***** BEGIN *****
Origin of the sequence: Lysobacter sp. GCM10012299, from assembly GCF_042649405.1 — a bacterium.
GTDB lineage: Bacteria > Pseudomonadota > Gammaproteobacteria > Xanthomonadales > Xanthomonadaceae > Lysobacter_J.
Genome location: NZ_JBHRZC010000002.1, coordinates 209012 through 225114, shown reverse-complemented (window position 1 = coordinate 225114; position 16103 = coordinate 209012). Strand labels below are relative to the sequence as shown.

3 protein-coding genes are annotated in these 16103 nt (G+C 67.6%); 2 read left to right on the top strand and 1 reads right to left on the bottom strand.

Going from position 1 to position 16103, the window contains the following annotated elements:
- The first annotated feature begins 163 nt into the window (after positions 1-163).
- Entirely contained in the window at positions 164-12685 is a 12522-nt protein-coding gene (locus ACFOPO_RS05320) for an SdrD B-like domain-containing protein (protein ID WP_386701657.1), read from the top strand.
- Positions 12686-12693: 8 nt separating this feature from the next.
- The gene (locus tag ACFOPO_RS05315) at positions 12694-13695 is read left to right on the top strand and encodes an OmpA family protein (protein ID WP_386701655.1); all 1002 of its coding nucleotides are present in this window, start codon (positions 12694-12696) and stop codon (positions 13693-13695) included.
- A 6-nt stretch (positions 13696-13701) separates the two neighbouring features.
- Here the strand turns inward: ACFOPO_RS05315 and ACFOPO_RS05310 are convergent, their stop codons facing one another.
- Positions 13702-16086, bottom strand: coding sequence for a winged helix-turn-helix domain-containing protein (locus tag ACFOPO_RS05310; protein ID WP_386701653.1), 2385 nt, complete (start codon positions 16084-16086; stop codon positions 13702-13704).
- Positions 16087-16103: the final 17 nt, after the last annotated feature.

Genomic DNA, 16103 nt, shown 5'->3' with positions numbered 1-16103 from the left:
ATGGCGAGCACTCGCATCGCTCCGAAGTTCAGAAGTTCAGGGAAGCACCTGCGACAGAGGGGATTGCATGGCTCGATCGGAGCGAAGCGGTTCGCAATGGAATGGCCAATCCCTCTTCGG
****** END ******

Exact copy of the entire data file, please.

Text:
Origin of the sequence: Lysobacter sp. GCM10012299, from assembly GCF_042649405.1 — a bacterium.
GTDB lineage: Bacteria > Pseudomonadota > Gammaproteobacteria > Xanthomonadales > Xanthomonadaceae > Lysobacter_J.
Genome location: NZ_JBHRZC010000002.1, coordinates 209012 through 225114, shown reverse-complemented (window position 1 = coordinate 225114; position 16103 = coordinate 209012). Strand labels below are relative to the sequence as shown.

3 protein-coding genes are annotated in these 16103 nt (G+C 67.6%); 2 read left to right on the top strand and 1 reads right to left on the bottom strand.

Going from position 1 to position 16103, the window contains the following annotated elements:
- The first annotated feature begins 163 nt into the window (after positions 1-163).
- Entirely contained in the window at positions 164-12685 is a 12522-nt protein-coding gene (locus ACFOPO_RS05320) for an SdrD B-like domain-containing protein (protein ID WP_386701657.1), read from the top strand.
- Positions 12686-12693: 8 nt separating this feature from the next.
- The gene (locus tag ACFOPO_RS05315) at positions 12694-13695 is read left to right on the top strand and encodes an OmpA family protein (protein ID WP_386701655.1); all 1002 of its coding nucleotides are present in this window, start codon (positions 12694-12696) and stop codon (positions 13693-13695) included.
- A 6-nt stretch (positions 13696-13701) separates the two neighbouring features.
- Here the strand turns inward: ACFOPO_RS05315 and ACFOPO_RS05310 are convergent, their stop codons facing one another.
- Positions 13702-16086, bottom strand: coding sequence for a winged helix-turn-helix domain-containing protein (locus tag ACFOPO_RS05310; protein ID WP_386701653.1), 2385 nt, complete (start codon positions 16084-16086; stop codon positions 13702-13704).
- Positions 16087-16103: the final 17 nt, after the last annotated feature.

Genomic DNA, 16103 nt, shown 5'->3' with positions numbered 1-16103 from the left:
ATGGCGAGCACTCGCATCGCTCCGAAGTTCAGAAGTTCAGGGAAGCACCTGCGACAGAGGGGATTGCATGGCTCGATCGGAGCGAAGCGGTTCGCAATGGAATGGCCAATCCCTCTTCGG